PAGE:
Coffee. Need I say more? The ancient drink, which dates back to at least the 15th century, still finds its way into many of our kitchens today, sustaining us and comforting us on a daily basis. If you're the type to brew it yourself at home rather than buy it at a coffee shop, you probably already have a pretty good idea of how to make a cup of joe. But how do you make the perfect cup? Here are 10 essential rules for both novices and professionals alike; you may just learn something new.

1. Buy your beans whole. I suggest a medium to medium-dark roast, as this is where you get the best balance between bean and roast flavors. Always buy whole beans when you can, but don't grind them just yet.

2. Store your beans correctly. Until you’re ready to use the beans, keep them in a cool, dark pantry or cabinet in an airtight container.

3. Prepare your coffee maker. Make sure your coffee maker is completely clean, taking care to make sure there isn’t any old coffee residue or soap residue left. (Ed. note: I also clean my coffee maker's innards monthly by brewing 10 cups of filtered water with a few tablespoons of white vinegar; my wonderful coffee maker has lasted me nearly 10 years.)

4. Measure. I suggest 16 grams of water for every gram of coffee. That also works out to 1 ounce of coffee for every 16 ounces of water as well.

5. Grind your beans in a burr grinder. Only grind your beans just before brewing. Coffee beans, once ground, will begin to lose their oils—and therefore their flavor—very quickly.

6. Heat the water. If you’re not relying on your machine to heat the water, then it’s up to you. Using a thermometer is most precise (90-96°C or 194-205°F) but if you don’t have one, bring the water to a boil, then remove from the heat and let sit about 10 seconds.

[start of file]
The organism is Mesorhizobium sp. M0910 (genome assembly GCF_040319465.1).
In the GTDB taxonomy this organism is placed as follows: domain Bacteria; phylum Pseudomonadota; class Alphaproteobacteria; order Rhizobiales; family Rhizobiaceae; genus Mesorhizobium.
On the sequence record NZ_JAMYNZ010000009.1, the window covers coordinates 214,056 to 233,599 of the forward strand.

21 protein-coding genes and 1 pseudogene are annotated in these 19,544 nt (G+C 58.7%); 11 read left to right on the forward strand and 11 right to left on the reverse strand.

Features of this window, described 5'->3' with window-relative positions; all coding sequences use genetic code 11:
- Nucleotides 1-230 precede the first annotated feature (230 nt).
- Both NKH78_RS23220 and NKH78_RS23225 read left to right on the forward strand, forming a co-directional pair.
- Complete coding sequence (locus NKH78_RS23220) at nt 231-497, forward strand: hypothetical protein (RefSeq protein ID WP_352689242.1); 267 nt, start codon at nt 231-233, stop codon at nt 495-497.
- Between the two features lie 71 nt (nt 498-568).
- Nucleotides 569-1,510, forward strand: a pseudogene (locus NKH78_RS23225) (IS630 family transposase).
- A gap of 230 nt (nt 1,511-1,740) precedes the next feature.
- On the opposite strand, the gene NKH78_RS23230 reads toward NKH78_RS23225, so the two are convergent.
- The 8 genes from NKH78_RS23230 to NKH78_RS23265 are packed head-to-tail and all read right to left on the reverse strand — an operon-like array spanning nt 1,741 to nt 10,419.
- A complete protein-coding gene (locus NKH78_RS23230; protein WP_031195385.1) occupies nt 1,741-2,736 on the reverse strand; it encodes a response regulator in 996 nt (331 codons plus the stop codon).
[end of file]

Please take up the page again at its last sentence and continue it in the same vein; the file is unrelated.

7. Bloom the coffee. Pour enough water over the ground beans to wet them all; give them a little stir if necessary. Wait 30 seconds for the coffee to bloom before continuing brewing. Blooming is a process whereby CO2—which likes to attach itself to the side of the ground beans, thus preventing water from reaching them—is allowed to escape from the bean.

8. Brew your coffee. Depending on your preferred method of brewing, this is where you steep the coffee (3-4 minutes for a French press) or slowly add water for pour over and Chemex brewing (never fill either to the top with water). Only make enough for what you plan to drink.

9. Decant and serve immediately.  Coffee doesn’t like to sit around, especially in its own grounds.

10. Don’t reheat. Brew more. The only thing coffee dislikes more than sitting around is being reheated—and this includes being left on a warm burner or on the hot plate of a coffee maker. The excess heat quickly degrades the coffee, turning it bitter.

 

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